Tuesday, 15 August 2017

Writers, can’t afford a holiday? Try awe instead – by Rowena House

Midway through August, and feeling disgruntled about not being able to get away this year, New Scientist came to the rescue with an article about the psychological, emotional and creative value of experiencing awe.
Apparently, feeling a sense of awe breaks down our habitual patterns of thinking, reducing the expectations and assumptions which otherwise colour our view of the world, and thus enables us to see better what’s actually going on.
“Feeling awestruck can dissolve our very sense of self, bringing a host of benefits from lowering stress and boosting creativity to making us nicer people,” says Jo Marchant in Awesome Awe (issue No 3136, July 29th, 2017).
Awe combines amazement, a hint of fear, and a sense of transcendence: that humbling knowledge of things beyond us.
Experiencing awe quietens regions of the brain normally occupied with self-interest and self-consciousness, increasing a sense of connection to others, and leading to more charitable thoughts and altruistic actions.
Astronauts are subject to awe so often when they look down on Earth from space that they’ve given it a specific name: the overview effect.
“Researchers have also reported increases in curiosity and creativity. In one study, after viewing images of Earth, volunteers came up with more original examples in tests, found greater interest in abstract painting and persisted longer on difficult puzzles, compared with controls,” Marchant says.
All of which reminds me of a conversation that creative writers often have with each other: what on earth should we do when inspiration dies?
Eating chocolate or cake are popular remedies. Taking hot baths or showers help a lot of us, too, along with walking the dog, meditation etc. etc.
The New Scientist article suggests that we’d be better off taking a daily dose of awe instead. (Controlled doses of psychedelic drugs seem to work as well, but I’ll leave it up to you to check out what the article has to say about that.) To benefit from awe, all we have to do is find out what triggers it in us, and do that as often as possible.
Maybe it’s taking time to absorb a sublime city skyline, or to lose ourselves in some great monument: a ruined temple of the Ancient World, a medieval cathedral or the Sky Tree in Tokyo. Staring into the branches of an ancient oak tree does it for me, or encountering a wild animal unexpectedly, or sitting by the untamed sea or under a starry sky.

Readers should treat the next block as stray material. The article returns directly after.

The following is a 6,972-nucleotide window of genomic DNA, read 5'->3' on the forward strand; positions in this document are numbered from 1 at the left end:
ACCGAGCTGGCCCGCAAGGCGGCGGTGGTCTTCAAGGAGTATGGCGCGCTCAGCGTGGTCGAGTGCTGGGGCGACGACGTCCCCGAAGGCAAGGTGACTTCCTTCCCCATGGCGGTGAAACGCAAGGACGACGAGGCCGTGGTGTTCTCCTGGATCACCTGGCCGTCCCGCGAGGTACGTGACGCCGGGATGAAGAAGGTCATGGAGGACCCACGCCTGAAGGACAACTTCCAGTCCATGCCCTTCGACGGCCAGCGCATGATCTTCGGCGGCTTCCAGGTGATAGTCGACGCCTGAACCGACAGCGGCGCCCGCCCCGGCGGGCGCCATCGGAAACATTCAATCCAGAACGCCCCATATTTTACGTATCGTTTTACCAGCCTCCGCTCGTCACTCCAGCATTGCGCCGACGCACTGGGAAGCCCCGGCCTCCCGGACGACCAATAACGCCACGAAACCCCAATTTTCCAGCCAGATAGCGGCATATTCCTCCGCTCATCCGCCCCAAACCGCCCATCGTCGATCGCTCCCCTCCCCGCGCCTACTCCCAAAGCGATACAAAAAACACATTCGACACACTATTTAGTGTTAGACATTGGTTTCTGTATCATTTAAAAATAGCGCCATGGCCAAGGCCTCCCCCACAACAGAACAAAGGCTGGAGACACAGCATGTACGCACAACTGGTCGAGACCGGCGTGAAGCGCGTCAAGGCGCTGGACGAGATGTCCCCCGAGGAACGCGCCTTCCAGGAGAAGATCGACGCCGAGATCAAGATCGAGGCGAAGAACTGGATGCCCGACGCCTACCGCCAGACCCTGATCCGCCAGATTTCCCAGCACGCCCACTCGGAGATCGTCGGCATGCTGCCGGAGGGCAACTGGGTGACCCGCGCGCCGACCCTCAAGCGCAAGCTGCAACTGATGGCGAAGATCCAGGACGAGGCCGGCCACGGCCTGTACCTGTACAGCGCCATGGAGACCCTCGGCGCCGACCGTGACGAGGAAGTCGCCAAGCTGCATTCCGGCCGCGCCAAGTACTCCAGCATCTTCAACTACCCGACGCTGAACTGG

One thing I miss most about not going on holiday is watching the churning wake of our ferry as we pull away from land, and the crying of gulls, which always leaves me with a liberating sense of surrender to the journey and the wider world.
This loss of self, with its accompanying connection to others, may sound like mystical mumbo-jumbo or pseudo-religion, but if awe is hard-wired by evolution into our brains – if it’s a natural, creative, mind-altering buzz – why not harness its power year-round?
Alternatively, we could max out on credit cards and go find some sunshine anyway.


Rowena House said...

Ooops. SNAFU with the layout & picture there. Hope it makes sense anyway. Happy Tuesday!

Ann Turnbull said...

Lovely post, Rowena. I always find dawn awe-inspiring - partly because I so rarely get up in time to see it! I think the last time was flying home overnight from Nova Scotia, when I had a window seat and saw the dawn racing towards us. Btw, I hadn't even noticed the absence of pictures in your post until I went back to see what was wrong with them! What does SNAFU mean? (No - better not tell me. I can guess the last two words!)

Susan Price said...

Good advice, Rowena. The only thing I really took to in Philosophy 101 was the instruction to allow ourselves to reguarly be 'struck by wonder.'
Science is a great source of awe and wonder.
Being banjaxed by wonder can happen in your backyard. I know I'm sounding like some irritating and elderly Pollyanna, but I see the water-lily opening, the bumble-bees little bums waggling from the nasturtiums, the ichneumon wasps investigating the broccoli. I turn the compost and disturb whole cities of woodlice, worms and spiders, which brings in the birds... the interconnectedness of all the variety makes me feel dizzy.

Rowena House said...

Dear Ann - dawn is definitely on my list too! When my son was an infant we saw it together often. Amazing. And yes, I think you've guessed the last two letters! First three: System Normal, all...!

And Susan, I so agree with the wonder of nature in our back yard. New Scientist drew a distinction, however, between the primal sensation of awe, and wonder. Wonder, it said, "is more intellectual - a cognitive state in which you are trying to understand the mysterious." Not sure I'd draw such a clear line between the two. Really worthwhile tracking the original article down. Lots more in it.

Heather Dyer said...